On appeal from the Superior Court of New Jersey, Law Division, Monmouth County, Docket No. L-2934-08.
NOT FOR PUBLICATION WITHOUT THE APPROVAL OF THE APPELLATE DIVISION
Before Judges Messano, Espinosa and Kennedy.
This matter is before us for a second time. Third-party defendant, Pine Belt Enterprises, Inc., appeals from the August 5, 2011 order of the Law Division that denied its motion for summary judgment seeking to compel arbitration of Rosanna Pittella's third-party complaint.*fn1 The facts and procedural history relevant to the issues on appeal are essentially undisputed and contained in our earlier opinion, GMAC v. Pittella, No. A-3876-08T3 (App. Div. May 26, 2010) ("Pittella I"), and the Supreme Court's opinion, GMAC v. Pittella, 205 N.J. 572 (2011)("Pittella II").
On February 27, 2003, plaintiff entered into an installment sales agreement with defendant to purchase a new car and an extended warranty for the vehicle. Pittella II, supra, 205 N.J. at 575. In furtherance of the sale, plaintiff signed various documents including a separate one-page "Option to Arbitrate Disputes" (the arbitration agreement). Ibid. It stated in relevant part:
IF ARBITRATION IS CHOSEN BY ANY PARTY WITH RESPECT TO A CLAIM, DISPUTE OR CONTROVERSY, NEITHER YOU NOR WE WILL HAVE THE RIGHT TO LITIGATE THAT CLAIM IN COURT OR TO HAVE A JURY TRIAL ON THAT CLAIM, OR TO ENGAGE IN PRE-ARBITRATION DISCOVERY, EXCEPT AS PROVIDED IN THE ARBITRATION RULES. FURTHER, YOU WILL NOT HAVE THE RIGHT TO PARTICIPATE AS A REPRESENTATIVE OR MEMBER OF ANY CLASS OF CLAIMANTS PERTAINING TO ANY CLAIMS SUBJECT TO ARBITRATION. THE ARBITRATOR'S DECISION WILL GENERALLY BE FINAL AND BINDING. OTHER RIGHTS THAT YOU WOULD HAVE IF YOU WENT TO COURT MAY ALSO NOT BE AVAILABLE IN ARBITRATION. IT IS IMPORTANT THAT YOU READ THE ENTIRE ARBITRATION PROVISION CAREFULLY BEFORE SIGNING THESE DOCUMENTS. [Id. at 575-76.]
Defendant assigned its rights to GMAC, and, when plaintiff defaulted on her payments, GMAC filed suit in the Special Civil Part. Ibid. Plaintiff answered and filed a third-party putative class action complaint against defendant, asserting claims for breach of contract, breach of the covenant of good faith and fair dealing, fraud, and violations of the Consumer Fraud Act, N.J.S.A. 56:8-1 to -184 (CFA). Ibid. After the action was transferred to the Law Division and in lieu of filing an answer, defendant moved for summary judgment dismissing plaintiff's third-party complaint and compelling arbitration. Ibid. The trial court granted defendant's motion, entered an order compelling arbitration and dismissed plaintiff's putative class action claim with prejudice. Id. at 576-77.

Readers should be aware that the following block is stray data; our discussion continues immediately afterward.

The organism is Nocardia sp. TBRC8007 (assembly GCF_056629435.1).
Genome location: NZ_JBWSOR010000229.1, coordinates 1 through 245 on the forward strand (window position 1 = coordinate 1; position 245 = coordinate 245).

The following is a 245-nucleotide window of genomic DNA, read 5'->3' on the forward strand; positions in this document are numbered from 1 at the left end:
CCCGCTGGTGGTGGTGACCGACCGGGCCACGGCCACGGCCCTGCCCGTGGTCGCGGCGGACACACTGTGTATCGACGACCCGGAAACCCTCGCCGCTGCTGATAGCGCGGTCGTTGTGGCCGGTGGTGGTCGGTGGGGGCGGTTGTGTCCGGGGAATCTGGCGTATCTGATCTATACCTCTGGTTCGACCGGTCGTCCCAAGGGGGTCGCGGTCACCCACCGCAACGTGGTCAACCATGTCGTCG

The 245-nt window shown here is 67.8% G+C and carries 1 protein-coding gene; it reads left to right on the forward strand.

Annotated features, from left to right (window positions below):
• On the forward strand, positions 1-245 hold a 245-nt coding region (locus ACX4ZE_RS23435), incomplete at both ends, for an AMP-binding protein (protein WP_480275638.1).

GMAC settled its claims against plaintiff, and she appealed the dismissal of her complaint against defendant. Ibid. We denied defendant's motion to dismiss the appeal as untimely, reversed the decision of the trial court and remanded the matter for further proceedings.*fn2 Ibid.; Pittella I, supra, slip op. at 7, 17. After reciting relevant precedent, we noted:
[T]he arbitration agreement is entitled "Option to Arbitrate Disputes" and was executed only by plaintiff and not by any of defendant's representatives. In reality, however, the option to arbitrate was available to both plaintiff and defendant, and plaintiff could not resist defendant's unilateral request to arbitrate under its terms. In short, unlike the arbitration provisions in the cases cited above that clearly indicated the consumer was agreeing to arbitrate his claims ab initio, in this case, defendant possessed the ability to unilaterally invoke the provisions, effectively denying plaintiff any "option" at all, the document's title to the contrary.
. . . Because we construe any agreement to arbitrate using substantive contract law, "only those issues may be arbitrated which the parties have agreed shall be." [Pittella I, supra, (slip op. at 13) (quoting Garfinkel v. Morristown Obstetrics & Gynecology Assocs., P.A., 168 N.J. 124, 132 (2001)).]
[I]t is the language of the arbitration agreement, or more aptly, what it fails to say, that compels us to reverse in this case. It does not explicitly reference plaintiff's agreement to waive any of her statutory rights. . . . Nor did it affirmatively advise plaintiff that her statutory rights, whatever they may be, will be preserved in the arbitral forum.
. . . [T]he issue presented . . . is whether the language of the arbitration agreement itself was sufficiently clear and unambiguous so as to evidence plaintiff's intention to waive any of her rights under the CFA. We think it clear that such is not the case. As a result, we are not convinced that "[c]ompelling arbitration under these circumstances is fair and equitable." ...